Modern Australian design is beginning to emerge as its own distinctive style — though it would be impossible to define the country with one overarching visual identity. Instead, it uses the power of various subtleties to make its case known.
Australia is a multifaceted and layered nation, with a close relationship to the environment. This is true in modern times, with sunny days off spent at the beach or in the bush for many of us. It’s also true in the rich history of our First Nations peoples — who have chronicled a kinship with the natural world for time immemorial.
This enduring love for the outdoors aims to be captured inside and builds on a slew of beloved international trends too — all feeding into and inspiring the current image of Australian architecture styles.
In this article we look to unpack this developing genre; examining what influences it, honing in on what sets it apart, and providing some ideas of modern Australian interior design for your own inspiration.
What are some features of modern Australian house designs?
In a practical sense, modern Australian house designs have to withstand environmental conditions. Regions across the nation experience different (sometimes extreme) weather patterns. Some of these include bushfires, cyclones, drought, floods, and snow — but usually fluctuations of intense heat.
Areas that are warm, taking the state of Queensland as an example, may feature a wrap-around balcony, plentiful windows and skylights, houses on stilts, and breezeways — typifying the quintessential “Queenslander” style and offering a reprieve from warmer weather. In cooler areas, insulation is paramount, but a recent finding saw existing Australian designs lack proficient protection from the cold, as early structures were built from a European perspective that had little understanding of the climate. Modern Australian architectural styles are now starting to adopt double and triple glazing, daylighting design techniques, and other passive heating and cooling strategies to equalise climatic conditions.
What is unique to Australian house designs, is that they are among the largest properties in the world. As recorded by the Australian Bureau of Statistics in 2021, the average size of a newly built Australian home is around 242 square metres — beating the U.S. and Canada. This influences modern Australian house design as there is availability and desire for homes that run bigger.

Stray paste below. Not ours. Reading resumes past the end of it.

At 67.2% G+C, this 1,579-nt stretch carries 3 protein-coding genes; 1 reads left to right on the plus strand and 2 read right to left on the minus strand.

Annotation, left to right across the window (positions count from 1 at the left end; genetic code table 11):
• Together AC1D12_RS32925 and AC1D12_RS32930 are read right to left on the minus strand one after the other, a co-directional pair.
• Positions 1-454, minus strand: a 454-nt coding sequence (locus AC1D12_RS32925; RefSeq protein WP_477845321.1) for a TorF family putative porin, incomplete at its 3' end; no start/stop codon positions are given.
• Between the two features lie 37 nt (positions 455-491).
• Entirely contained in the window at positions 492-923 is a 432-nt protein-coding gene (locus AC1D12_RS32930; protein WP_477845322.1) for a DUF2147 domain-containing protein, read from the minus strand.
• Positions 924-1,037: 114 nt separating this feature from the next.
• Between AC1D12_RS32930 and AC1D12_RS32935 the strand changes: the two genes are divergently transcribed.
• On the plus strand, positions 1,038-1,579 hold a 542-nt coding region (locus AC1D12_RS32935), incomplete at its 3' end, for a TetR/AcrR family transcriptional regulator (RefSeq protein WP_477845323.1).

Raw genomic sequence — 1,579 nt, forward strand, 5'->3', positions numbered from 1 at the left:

In a visual sense, modern Australian interior design reflects a country girt by sea, celebrating values of relaxed, unpretentious, and adventurous living. It’s not a style birthed independently of others but builds on them instead — in particular, Scandi as a strong influence, as well as Japandi, Victorian, Georgian, the Californian bungalow, farmhouse, and modernism.
As it’s a complex and in-progress style, it can be hard to pinpoint a place to start when executing it. To simplify, we’ve constructed some foundational aspects of modern Australian interior design styles for you to try out.
Strong Focus on Indoor/Outdoor Living
Moving from inside to out should be an almost seamless transition, with ample vantages that frame the outdoors — letting it bring an organic softness to a space. Having a view of surrounding native plant and animal species is one of the most distinguishable features of modern Australian house designs. It’s part of the sensory experience that lets you know exactly where you are: home. Think about including bi-fold doors, an alfresco kitchen, or skylights and windows to achieve a sense of connectedness to the outdoors.
Bright, Light Palettes
There is something to be said about the way the Australian sunshine captures a light scheme and vivifies it. It’s certainly not gentle, filtered rays — it’s strong and bold. Due to the elliptical orbit of the Earth, NASA explains that summer in the Southern Hemisphere is closer to the sun than in the Northern Hemisphere. Interiors that are generally lighter can benefit from minimised heat retention while exemplifying the sun’s enthusiastic radiance.
Textured and Hardy Natural Materials
Australia’s landscape has a distinguishable ruggedness and robustness, and a few key building materials can help to instil a sense of that in the home. Tasmanian oak, red clay brick, blackbutt timber, and stone.
Earthy Colour Accents and Decor
Bring groundedness and dimension to a modern Australian design scheme with earthy tones and decor. It contributes to the lived-in and laidback aspiration, honouring the tones and textures of the country. It’s no wonder that brushed brass and brushed copper are some of the most popular fixture finishes — they exude earthy warmth. Some colours to look at include ochres, eucalyptus greens, pacific blues, and basalt grey.
Pared-Back Interiors with Key Personality Pieces
Clutter is not ideal here, as there needs to be enough space for adventurous, energetic lives to move through. But that doesn’t necessarily equate to a sterile environment. By keeping spaces toward the minimal side, your favourite personality pieces get more room to shine. You can even try exhibiting works that feature places or artists from Australia to make your home reflective of the country’s creativity.
Modern Australian design is an incredible opportunity to showcase the many unique sides of this characterful continent. The home will always be a personal art gallery of an individual’s life, and for Australians, it’s a story that depicts vivid experiences within a vivid environment. We’re excited to see what nuances join this design style in the future.
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